First of all, we have to all embrace the concept that we are neutral experts. Not advocates for one side or the other. We should not be divided into opposing camps, some in law enforcement, some in private practice. While some work solely for the prosecution, and some assist defense attorneys, none of that should matter.

The first thing we need is a national organization that supports and advocates for all digital forensic professionals. Not just for one group or another.

For purposes of this post, I'll make up the name. "American Association of Digital Forensics Professionals"

What would be the purpose of such an organization?

1. Set a national standard applicable to all DFPs.
2. Create a certification that is recognized nationally, is based on reality and is applicable to real world cases.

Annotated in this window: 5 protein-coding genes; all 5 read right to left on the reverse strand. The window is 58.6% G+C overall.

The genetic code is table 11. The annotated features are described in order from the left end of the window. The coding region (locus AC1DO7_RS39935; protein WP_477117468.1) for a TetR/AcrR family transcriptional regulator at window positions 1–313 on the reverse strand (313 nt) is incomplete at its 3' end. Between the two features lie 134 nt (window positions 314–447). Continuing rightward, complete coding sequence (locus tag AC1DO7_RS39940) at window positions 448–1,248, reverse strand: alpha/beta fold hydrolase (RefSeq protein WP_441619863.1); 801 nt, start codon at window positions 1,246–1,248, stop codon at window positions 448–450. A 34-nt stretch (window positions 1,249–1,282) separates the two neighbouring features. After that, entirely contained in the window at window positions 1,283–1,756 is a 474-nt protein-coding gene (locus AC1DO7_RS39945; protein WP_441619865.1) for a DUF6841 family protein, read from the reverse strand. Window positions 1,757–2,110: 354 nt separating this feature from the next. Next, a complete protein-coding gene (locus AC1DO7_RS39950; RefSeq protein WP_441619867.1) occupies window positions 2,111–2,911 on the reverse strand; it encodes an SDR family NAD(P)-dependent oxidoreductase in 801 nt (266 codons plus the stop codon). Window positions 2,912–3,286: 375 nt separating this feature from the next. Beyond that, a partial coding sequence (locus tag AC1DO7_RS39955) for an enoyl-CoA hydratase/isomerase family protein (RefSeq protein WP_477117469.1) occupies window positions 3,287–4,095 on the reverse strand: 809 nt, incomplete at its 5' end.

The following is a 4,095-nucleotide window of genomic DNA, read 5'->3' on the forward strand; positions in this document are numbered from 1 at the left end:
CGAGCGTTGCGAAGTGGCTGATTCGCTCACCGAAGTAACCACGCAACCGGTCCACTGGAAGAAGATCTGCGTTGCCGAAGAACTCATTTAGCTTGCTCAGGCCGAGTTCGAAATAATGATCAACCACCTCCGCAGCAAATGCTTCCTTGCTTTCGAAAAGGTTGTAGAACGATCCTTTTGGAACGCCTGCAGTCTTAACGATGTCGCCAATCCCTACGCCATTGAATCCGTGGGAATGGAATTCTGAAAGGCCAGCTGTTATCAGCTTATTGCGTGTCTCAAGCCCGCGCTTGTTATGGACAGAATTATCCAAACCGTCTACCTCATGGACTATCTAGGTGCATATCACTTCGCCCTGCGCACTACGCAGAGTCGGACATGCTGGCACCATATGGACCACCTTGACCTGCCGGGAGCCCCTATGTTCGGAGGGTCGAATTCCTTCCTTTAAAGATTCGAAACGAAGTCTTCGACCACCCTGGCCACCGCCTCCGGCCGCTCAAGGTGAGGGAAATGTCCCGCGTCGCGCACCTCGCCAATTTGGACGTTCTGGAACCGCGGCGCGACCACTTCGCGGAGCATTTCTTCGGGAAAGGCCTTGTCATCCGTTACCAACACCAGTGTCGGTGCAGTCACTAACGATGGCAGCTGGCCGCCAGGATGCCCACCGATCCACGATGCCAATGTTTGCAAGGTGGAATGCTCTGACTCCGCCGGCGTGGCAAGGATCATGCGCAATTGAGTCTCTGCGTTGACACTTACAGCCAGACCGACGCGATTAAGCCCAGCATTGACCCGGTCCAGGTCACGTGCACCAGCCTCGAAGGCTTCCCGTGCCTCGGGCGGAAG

3. Lobby national and state governments to make sure the profession is properly represented.
4. Provide some self regulating through the censorship of professionals who violate ethical or professional practices.
5. Provide the public with the assurance that someone who has managed to become a member of the AADFP has been vetted properly.
6. Provide a meaningful conduit for reporting to the Association instances of misconduct, that can be investigated and mitigated.
7. Create and sponsor continuing education.
8. Provide a clearinghouse for the collection and dissemination of industry relevant information.
9. Promote the industry as a genuine forensic science.
10. Participate in government and industry summits where forensic science is discussed and decisions made that effect our industry.